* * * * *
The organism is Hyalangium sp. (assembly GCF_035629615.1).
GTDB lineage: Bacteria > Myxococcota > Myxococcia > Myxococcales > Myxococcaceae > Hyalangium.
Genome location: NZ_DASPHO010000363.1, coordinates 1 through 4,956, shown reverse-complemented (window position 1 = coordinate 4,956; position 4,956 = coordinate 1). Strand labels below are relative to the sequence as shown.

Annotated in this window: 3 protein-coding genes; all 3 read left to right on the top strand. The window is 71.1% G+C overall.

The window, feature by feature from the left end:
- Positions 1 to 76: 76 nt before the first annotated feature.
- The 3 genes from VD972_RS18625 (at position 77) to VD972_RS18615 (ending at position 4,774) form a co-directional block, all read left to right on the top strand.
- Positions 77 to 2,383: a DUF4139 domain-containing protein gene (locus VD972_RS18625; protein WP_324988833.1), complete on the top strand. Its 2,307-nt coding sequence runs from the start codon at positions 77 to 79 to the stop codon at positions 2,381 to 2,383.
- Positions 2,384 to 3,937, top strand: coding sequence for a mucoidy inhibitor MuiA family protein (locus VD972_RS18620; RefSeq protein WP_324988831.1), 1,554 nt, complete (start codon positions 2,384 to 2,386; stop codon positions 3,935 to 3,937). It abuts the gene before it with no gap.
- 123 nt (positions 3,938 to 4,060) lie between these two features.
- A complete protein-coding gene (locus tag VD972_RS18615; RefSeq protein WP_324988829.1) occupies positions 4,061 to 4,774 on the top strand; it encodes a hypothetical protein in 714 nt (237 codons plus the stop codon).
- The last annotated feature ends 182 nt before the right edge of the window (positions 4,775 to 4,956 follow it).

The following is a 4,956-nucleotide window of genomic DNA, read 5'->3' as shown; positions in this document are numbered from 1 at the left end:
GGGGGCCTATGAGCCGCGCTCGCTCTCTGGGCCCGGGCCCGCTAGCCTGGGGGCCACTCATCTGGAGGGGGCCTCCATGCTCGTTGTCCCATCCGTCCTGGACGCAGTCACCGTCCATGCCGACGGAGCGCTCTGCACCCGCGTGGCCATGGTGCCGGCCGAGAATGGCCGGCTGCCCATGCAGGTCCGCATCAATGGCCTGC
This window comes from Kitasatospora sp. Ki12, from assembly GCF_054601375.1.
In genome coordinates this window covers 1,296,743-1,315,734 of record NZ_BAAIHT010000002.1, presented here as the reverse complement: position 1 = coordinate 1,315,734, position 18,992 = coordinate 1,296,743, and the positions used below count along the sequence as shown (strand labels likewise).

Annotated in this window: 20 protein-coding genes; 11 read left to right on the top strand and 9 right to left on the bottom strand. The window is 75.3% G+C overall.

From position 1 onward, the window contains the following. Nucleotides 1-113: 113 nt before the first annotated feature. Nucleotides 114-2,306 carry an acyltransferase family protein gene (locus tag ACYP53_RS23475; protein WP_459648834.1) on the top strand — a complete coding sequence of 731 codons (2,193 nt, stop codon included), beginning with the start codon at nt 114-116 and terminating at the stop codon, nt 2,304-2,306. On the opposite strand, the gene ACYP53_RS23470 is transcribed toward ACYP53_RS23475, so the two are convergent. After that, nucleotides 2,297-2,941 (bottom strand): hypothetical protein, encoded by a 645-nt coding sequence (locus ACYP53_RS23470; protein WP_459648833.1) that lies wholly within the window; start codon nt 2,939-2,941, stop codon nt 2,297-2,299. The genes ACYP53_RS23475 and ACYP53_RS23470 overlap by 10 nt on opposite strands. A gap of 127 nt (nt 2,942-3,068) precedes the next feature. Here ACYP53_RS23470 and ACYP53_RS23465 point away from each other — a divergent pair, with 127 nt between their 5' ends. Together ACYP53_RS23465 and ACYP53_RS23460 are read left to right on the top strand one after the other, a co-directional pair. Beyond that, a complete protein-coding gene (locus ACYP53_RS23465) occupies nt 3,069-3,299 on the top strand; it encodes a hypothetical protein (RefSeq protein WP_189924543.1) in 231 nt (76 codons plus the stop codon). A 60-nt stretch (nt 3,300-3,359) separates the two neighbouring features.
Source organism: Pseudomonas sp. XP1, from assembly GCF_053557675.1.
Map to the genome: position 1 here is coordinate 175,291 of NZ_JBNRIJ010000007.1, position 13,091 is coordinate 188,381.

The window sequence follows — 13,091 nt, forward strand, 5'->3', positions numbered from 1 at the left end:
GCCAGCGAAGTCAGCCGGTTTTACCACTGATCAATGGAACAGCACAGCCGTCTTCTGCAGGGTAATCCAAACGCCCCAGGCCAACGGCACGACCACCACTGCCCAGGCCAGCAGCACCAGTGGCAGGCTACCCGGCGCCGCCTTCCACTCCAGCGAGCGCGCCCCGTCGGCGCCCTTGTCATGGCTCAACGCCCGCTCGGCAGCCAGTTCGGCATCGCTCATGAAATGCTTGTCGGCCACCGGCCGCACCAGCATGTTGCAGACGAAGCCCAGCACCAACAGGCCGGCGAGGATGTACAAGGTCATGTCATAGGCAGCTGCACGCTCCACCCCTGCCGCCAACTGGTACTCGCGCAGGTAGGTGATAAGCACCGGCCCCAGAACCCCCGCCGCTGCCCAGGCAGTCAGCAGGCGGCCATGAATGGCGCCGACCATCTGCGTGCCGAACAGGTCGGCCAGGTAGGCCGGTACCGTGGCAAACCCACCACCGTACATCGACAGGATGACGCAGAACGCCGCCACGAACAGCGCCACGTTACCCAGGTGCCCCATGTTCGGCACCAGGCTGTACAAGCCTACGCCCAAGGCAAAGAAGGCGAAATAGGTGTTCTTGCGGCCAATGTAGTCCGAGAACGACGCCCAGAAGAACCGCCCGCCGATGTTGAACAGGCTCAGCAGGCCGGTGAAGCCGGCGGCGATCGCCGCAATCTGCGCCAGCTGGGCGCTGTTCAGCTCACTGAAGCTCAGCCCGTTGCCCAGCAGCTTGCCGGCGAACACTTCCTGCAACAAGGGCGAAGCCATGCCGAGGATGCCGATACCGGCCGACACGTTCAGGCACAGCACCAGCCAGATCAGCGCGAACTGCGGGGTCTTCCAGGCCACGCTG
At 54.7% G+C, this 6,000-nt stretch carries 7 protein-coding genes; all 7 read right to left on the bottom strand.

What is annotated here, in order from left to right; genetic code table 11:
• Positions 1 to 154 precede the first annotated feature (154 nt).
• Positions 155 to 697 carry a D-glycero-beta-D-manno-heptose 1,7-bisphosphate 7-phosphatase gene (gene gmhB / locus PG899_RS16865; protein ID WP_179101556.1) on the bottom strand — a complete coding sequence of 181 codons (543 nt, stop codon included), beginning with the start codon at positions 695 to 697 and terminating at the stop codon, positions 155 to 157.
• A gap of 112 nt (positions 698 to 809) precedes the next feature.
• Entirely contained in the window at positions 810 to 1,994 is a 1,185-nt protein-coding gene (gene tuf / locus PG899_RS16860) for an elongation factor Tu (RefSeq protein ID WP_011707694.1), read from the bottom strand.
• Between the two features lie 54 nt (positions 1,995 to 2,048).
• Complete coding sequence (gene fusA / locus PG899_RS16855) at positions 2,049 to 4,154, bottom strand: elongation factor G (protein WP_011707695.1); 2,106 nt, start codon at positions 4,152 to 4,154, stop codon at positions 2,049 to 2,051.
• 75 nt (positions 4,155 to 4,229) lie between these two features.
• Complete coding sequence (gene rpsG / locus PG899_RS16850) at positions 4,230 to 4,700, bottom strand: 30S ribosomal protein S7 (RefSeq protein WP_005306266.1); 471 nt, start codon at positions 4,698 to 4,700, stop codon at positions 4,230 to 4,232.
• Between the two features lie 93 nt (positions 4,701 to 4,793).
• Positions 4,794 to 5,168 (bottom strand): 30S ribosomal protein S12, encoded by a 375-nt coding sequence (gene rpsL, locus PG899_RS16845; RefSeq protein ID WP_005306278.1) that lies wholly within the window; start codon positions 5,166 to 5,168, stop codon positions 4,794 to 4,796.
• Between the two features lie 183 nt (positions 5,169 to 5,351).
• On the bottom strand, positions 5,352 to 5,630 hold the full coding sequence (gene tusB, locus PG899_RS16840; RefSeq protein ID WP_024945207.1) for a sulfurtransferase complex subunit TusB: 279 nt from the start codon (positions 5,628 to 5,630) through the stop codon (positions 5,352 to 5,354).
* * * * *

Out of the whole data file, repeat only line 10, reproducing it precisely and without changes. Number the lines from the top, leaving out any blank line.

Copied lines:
- 123 nt (positions 3,938 to 4,060) lie between these two features.